They differ in their backgrounds. While Johnson says his years in the legislature will bring him success as a senator, Cook says her years of experience outside the Capitol will allow her to be just as effective.

Cook has never held elected office and does not enjoy the same name recognition in parts of the district. She recently has been targeting Johnson with political ads that claim he is not a consistent liberal vote in the legislature.

A nurse at a Houston hospital, Cook also is a prolific grass-roots organizer for local liberal causes. She most recently led last year’s Fair For Houston Proposition B campaign and was an organizer for the Stop TxDOT Interstate 45 campaign to block the highway’s planned widening.

Douglas Sweet Jr. for Houston Landing

Rod Schultz introduces his neighbors to Molly Cook, Senate District 15 candidate during a block walk in hopes of getting more voter support, Sunday, April 14, 2024, in Houston.

“I’m used to working against the odds, staving off pestilence, plague and death with our bare hands and modern science,” Cook said. “I really can’t think of life experience that prepares you more for walking into that Capitol.”

While campaigning, Cook leans on her life experiences as a young woman and nurse in Texas. She had an abortion in 2014, has treated victims of gun violence and sees the negative impacts of the health insurance system, Cook said.

If elected, Cook said she would prioritize abortion access, gun control and Medicaid expansion.

She also previously ran in the Democratic Primary for the Senate seat in 2022, campaigning on a message that Whitmire was out of touch with the district before losing by a little under 17 percentage points.

Fundraising and attack ads in Senate District 15

Johnson has been the leading fundraiser throughout the campaign and was sitting on a little more than $75,000, as of his most recent report filed April 4.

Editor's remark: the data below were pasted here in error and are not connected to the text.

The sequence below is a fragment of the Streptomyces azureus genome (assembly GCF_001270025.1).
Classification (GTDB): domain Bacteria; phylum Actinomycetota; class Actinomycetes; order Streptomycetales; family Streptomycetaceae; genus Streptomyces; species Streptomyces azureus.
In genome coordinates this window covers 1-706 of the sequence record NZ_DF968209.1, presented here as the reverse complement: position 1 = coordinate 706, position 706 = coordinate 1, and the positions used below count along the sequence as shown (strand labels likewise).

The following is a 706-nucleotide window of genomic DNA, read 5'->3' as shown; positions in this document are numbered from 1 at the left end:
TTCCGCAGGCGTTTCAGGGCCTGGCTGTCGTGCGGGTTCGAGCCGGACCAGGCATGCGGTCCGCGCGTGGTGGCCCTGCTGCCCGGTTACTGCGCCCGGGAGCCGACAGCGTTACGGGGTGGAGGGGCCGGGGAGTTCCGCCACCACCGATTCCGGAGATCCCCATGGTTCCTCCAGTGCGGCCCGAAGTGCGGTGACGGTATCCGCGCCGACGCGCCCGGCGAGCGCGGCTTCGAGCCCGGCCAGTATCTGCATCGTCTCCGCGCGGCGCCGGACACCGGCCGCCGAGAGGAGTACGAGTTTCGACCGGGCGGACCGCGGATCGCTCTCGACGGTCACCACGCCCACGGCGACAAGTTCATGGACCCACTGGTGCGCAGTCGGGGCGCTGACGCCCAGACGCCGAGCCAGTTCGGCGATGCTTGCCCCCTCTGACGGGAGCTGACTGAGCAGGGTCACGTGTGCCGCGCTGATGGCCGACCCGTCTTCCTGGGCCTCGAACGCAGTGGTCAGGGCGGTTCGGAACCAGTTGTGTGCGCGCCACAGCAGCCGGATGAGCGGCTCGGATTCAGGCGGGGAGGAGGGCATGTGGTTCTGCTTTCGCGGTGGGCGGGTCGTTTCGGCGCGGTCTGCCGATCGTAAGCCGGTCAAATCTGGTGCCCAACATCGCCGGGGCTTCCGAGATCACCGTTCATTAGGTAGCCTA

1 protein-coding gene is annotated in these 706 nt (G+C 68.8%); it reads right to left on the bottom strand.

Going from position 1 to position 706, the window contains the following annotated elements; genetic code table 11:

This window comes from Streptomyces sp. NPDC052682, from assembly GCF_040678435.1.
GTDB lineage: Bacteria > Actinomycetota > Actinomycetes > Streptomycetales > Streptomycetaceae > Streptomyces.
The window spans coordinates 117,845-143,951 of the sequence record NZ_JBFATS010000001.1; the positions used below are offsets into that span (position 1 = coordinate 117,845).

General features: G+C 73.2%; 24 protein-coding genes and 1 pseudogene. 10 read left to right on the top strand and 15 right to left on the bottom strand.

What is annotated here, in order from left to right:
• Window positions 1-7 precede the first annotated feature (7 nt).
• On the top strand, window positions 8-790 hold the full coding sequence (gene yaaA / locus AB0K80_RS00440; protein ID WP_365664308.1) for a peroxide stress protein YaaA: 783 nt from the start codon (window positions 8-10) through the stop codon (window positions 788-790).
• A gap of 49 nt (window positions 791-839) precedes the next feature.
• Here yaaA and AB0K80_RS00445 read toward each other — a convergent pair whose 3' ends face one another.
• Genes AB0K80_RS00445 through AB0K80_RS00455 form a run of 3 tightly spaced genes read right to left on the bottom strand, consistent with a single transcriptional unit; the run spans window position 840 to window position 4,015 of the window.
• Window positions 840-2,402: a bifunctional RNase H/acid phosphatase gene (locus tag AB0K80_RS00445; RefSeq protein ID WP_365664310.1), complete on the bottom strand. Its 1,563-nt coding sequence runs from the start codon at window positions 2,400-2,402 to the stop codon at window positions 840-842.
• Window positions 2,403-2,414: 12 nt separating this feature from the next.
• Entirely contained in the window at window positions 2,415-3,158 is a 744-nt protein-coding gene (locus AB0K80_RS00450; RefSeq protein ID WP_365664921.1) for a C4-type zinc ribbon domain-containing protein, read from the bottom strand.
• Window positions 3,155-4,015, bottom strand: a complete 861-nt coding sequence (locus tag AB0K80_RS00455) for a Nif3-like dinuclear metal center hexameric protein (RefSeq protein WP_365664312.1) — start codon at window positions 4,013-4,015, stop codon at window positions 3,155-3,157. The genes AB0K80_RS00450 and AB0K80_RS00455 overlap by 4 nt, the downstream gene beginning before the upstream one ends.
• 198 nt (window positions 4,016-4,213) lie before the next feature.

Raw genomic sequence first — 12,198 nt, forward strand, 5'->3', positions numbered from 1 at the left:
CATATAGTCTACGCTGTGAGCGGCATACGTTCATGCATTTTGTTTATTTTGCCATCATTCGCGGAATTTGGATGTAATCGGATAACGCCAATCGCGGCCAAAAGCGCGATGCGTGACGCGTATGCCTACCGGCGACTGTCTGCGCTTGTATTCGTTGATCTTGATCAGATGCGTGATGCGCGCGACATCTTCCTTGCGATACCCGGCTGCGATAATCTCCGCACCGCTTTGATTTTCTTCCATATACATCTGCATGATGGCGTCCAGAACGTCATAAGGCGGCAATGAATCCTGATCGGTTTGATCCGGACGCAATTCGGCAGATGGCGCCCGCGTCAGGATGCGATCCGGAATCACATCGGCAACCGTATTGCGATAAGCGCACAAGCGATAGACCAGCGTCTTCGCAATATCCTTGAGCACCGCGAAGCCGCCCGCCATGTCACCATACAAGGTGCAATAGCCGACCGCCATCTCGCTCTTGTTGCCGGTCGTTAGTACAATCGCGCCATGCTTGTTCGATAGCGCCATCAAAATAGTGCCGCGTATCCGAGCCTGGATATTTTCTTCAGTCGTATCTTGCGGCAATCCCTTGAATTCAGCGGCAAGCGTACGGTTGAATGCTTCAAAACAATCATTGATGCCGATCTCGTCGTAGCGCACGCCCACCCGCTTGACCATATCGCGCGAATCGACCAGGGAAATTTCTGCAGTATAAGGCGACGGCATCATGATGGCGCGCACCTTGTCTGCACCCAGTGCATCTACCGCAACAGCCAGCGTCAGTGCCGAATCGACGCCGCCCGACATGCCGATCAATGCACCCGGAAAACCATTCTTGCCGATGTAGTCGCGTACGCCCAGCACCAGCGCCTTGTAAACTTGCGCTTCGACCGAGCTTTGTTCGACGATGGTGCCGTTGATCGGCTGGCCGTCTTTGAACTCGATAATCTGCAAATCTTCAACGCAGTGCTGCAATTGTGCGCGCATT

Cook had just under $40,000 in cash on hand as of the early April filing deadline.

Despite Johnson’s cash advantage, the reports show strong support for Cook. She raised $73,000 during the month-long reporting period, just under the $80,000 Johnson raised during the same time.

Cook’s additional cash has paid for a recent round of mailers attacking Johnson’s record on liberal priorities, such as gun control, abortion rights, health care expansion and school funding, claiming he has “caved to Greg Abbott too many times.”

“Senate District 15 needs a principled fighter filled with urgency,” Cook said. “Voters deserve to know the truth before they enter the ballot box to cast a vote for their first new state senator in 40 years.”

In a statement, Johnson criticized the mailers, pointing to endorsements he has received from Democratic-aligned interest groups.

“I have been running on my record from Day One, and that’s why highly respected organizations have endorsed my campaign,” the statement read. “My opponent has resorted to misleading and misrepresenting the voters.”

Johnson has been endorsed by the Texas American Federation of Teachers, 16 Democratic legislators and a slew of local labor unions, according to his campaign website. He also pointed to a 100 percent rating from Planned Parenthood Texas.

Cook has her own array of endorsements, largely from more progressive groups and politicians. Cook is endorsed by the Houston LGBTQ+ Political Caucus, Annie’s List and Texas Organizing Project, among others.

The person most experienced with representing the district, Whitmire, said he is not endorsing in the race.

The winner of the May 28 primary runoff will face investor Joseph Trahan, the lone Republican who ran in the Senate District 15 primary and did not file to run in the May 4 special election.